INDIANAPOLIS – Today’s news looks at the Hall of Fame possibilities for Marvin Harrison and Tony Dungy and
Take a look below at the top pieces from Thursday, January 30th.
Harrison, Dungy worthy of the Hall of Fame
By: Mike Wells, ESPN.com
Wells looks at the Hall of Fame nominations for Marvin Harrison and Tony Dungy heading into this weekend’s voting process.
“Marvin Harrison had a tremendous impact on my career,” Peyton Manning said. “My very first football game in the preseason, on the third play of the game, I threw my first pass. I threw him about a 4-yard pass, and he ran 48 yards for a touchdown. I said, ‘Boy, this NFL is pretty easy. All you do is throw it to Marvin Harrison and he runs for touchdowns.’ That’s pretty much what he did throughout the time we played together. He is just an outstanding football player. A great teammate, and he truly helped me out a lot.”
Harrison was a perfectionist of his craft. His footwork had to be precise, he tried to catch anything thrown in his direction. He wanted the team’s best defensive backs defending him in practice, not a practice squad player who could be released at any moment.
“That was Marvin for you,” Polian said. “His unique ability at his size to get open and continue to play for as long as he played is witness to his phenominal athletic ability, great hands and work habit. He’s extremely, extremely gifted athlete. Far more than people realize because he’s made it look so easy. He was a clutch performer.”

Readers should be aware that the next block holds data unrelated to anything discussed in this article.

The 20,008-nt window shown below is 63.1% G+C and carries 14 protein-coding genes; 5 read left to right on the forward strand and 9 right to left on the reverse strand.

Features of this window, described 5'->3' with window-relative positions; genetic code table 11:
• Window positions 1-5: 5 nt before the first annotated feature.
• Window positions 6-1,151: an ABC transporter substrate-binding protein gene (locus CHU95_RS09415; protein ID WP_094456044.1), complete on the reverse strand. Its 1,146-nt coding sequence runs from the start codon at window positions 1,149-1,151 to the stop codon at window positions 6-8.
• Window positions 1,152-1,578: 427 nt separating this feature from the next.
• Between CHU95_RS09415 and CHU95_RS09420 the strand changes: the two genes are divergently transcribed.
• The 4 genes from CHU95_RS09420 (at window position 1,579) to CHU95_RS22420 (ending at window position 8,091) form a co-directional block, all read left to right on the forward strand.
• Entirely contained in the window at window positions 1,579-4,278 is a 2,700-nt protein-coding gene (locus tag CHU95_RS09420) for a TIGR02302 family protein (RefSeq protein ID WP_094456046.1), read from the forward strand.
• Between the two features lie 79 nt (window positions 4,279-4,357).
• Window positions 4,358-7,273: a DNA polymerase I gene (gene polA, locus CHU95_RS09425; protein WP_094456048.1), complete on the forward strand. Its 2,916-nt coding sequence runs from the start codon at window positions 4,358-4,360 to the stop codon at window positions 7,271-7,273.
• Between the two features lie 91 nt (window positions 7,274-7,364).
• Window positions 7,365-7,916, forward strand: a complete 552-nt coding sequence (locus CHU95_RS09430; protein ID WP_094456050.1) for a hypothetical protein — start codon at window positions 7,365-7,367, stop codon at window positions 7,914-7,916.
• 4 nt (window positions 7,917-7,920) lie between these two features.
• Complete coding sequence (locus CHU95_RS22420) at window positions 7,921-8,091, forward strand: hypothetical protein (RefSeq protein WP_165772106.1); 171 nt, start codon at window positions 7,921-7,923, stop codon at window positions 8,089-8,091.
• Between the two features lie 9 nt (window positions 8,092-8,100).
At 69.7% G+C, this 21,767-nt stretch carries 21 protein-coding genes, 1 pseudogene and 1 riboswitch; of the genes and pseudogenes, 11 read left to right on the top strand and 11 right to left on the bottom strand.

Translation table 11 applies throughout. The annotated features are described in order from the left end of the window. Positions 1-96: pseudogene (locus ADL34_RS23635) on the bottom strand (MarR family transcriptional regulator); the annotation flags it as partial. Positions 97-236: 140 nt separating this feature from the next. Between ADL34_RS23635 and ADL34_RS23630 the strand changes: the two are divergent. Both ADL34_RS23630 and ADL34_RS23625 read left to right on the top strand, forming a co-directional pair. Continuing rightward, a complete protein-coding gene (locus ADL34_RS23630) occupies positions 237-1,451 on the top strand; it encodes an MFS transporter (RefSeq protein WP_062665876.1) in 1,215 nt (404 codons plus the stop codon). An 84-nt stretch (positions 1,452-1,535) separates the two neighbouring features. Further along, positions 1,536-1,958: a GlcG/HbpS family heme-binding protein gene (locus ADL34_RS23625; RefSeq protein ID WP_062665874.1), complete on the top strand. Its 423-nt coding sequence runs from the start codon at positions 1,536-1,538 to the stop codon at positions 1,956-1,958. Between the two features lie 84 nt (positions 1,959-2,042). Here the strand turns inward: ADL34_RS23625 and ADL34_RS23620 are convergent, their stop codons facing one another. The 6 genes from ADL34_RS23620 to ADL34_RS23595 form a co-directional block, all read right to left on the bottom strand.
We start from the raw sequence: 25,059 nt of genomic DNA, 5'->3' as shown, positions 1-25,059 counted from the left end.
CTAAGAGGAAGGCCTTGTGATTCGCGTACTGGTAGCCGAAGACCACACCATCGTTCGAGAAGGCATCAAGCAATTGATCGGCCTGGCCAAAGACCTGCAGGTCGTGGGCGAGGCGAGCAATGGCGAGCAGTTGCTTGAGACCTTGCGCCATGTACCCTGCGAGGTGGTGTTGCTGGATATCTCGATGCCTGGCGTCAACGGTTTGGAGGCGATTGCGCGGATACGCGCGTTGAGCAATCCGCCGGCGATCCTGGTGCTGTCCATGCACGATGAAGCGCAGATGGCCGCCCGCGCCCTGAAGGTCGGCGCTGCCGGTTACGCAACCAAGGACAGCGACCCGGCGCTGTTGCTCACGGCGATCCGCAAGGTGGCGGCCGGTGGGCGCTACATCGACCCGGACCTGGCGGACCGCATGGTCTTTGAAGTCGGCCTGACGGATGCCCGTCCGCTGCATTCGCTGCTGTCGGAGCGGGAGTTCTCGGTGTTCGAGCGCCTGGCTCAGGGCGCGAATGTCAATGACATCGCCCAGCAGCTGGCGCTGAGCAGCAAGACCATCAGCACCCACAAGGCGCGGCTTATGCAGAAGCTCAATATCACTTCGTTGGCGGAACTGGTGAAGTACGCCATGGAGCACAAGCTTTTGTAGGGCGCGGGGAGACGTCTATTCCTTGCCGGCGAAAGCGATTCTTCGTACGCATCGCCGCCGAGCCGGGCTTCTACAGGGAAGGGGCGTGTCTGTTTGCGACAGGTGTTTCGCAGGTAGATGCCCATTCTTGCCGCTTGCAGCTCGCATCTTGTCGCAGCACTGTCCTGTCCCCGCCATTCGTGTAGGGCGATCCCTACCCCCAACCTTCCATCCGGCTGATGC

Dungy, who coached in Tampa Bay and Indianapolis, is in the top seven in wins amongst coaches with at least 100 victories. The Colts won at least 10 games in all seven seasons under Dungy. They won five division titles during that same time span, and Dungy is the first African-American head coach to win a Super Bowl.
“Everybody who makes the finals deserves to be in, but Tony is in a class by himself,” Polian said. “His record speaks for itself. He has replaced Wellington Mara as the public conscience of the NFL. “
Manning added, “Coach Dungy’s influence on me and our entire team was very strong…I’m indebted to him for his help for me in my career, and of course, our teams there in Indianapolis. I was very honored to play for him for a number of years.”
Coby Fleener on the Art of Saying Nothing
By: Coby Fleener, Monday Morning Quarterback
Fleener is out in New York this week working the Super Bowl media sessions for Monday Morning Quarterback.
As an NFL player I’d rather be on the other side of the microphone, but this week I’m working as a Super Bowl correspondent for Peter King and the The MMQB. I studied journalism and media at Stanford, and one day I might be a sports reporter; for now, though, I’m a football player pretending to know something about sportswriting.
One thing I do know from being on both sides of the microphone is that football players (and professional athletes in general) are notorious for their clichéd answers. During my career I’ve been interviewed countless times, and I often wonder what the reporter could possibly get out of what I’m saying. I’m about as bland and clichéd as possible, and once the cameras are finally off some reporters actually give me a hard time about it.
I will continue to be bland, though, as will other athletes—because to a certain degree our jobs depend on it. Here’s why: